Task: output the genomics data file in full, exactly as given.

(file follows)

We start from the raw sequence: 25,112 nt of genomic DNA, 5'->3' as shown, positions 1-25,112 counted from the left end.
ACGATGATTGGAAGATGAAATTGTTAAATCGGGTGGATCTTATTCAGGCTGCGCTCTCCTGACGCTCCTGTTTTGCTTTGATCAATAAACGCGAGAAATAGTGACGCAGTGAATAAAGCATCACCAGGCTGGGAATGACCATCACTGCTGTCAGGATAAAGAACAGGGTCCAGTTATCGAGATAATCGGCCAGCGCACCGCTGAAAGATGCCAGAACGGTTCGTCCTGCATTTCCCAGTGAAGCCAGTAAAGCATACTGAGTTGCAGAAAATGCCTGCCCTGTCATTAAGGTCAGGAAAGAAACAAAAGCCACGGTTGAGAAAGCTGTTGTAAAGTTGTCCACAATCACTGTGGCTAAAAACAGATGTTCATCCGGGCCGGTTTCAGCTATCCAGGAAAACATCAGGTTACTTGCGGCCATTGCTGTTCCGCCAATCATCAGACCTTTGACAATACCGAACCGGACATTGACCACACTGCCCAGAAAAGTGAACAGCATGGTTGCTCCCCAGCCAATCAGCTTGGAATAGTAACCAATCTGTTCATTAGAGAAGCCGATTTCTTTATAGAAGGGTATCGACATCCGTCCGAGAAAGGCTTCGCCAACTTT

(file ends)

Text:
We start from the raw sequence: 25,112 nt of genomic DNA, 5'->3' as shown, positions 1-25,112 counted from the left end.
ACGATGATTGGAAGATGAAATTGTTAAATCGGGTGGATCTTATTCAGGCTGCGCTCTCCTGACGCTCCTGTTTTGCTTTGATCAATAAACGCGAGAAATAGTGACGCAGTGAATAAAGCATCACCAGGCTGGGAATGACCATCACTGCTGTCAGGATAAAGAACAGGGTCCAGTTATCGAGATAATCGGCCAGCGCACCGCTGAAAGATGCCAGAACGGTTCGTCCTGCATTTCCCAGTGAAGCCAGTAAAGCATACTGAGTTGCAGAAAATGCCTGCCCTGTCATTAAGGTCAGGAAAGAAACAAAAGCCACGGTTGAGAAAGCTGTTGTAAAGTTGTCCACAATCACTGTGGCTAAAAACAGATGTTCATCCGGGCCGGTTTCAGCTATCCAGGAAAACATCAGGTTACTTGCGGCCATTGCTGTTCCGCCAATCATCAGACCTTTGACAATACCGAACCGGACATTGACCACACTGCCCAGAAAAGTGAACAGCATGGTTGCTCCCCAGCCAATCAGCTTGGAATAGTAACCAATCTGTTCATTAGAGAAGCCGATTTCTTTATAGAAGGGTATCGACATCCGTCCGAGAAAGGCTTCGCCAACTTT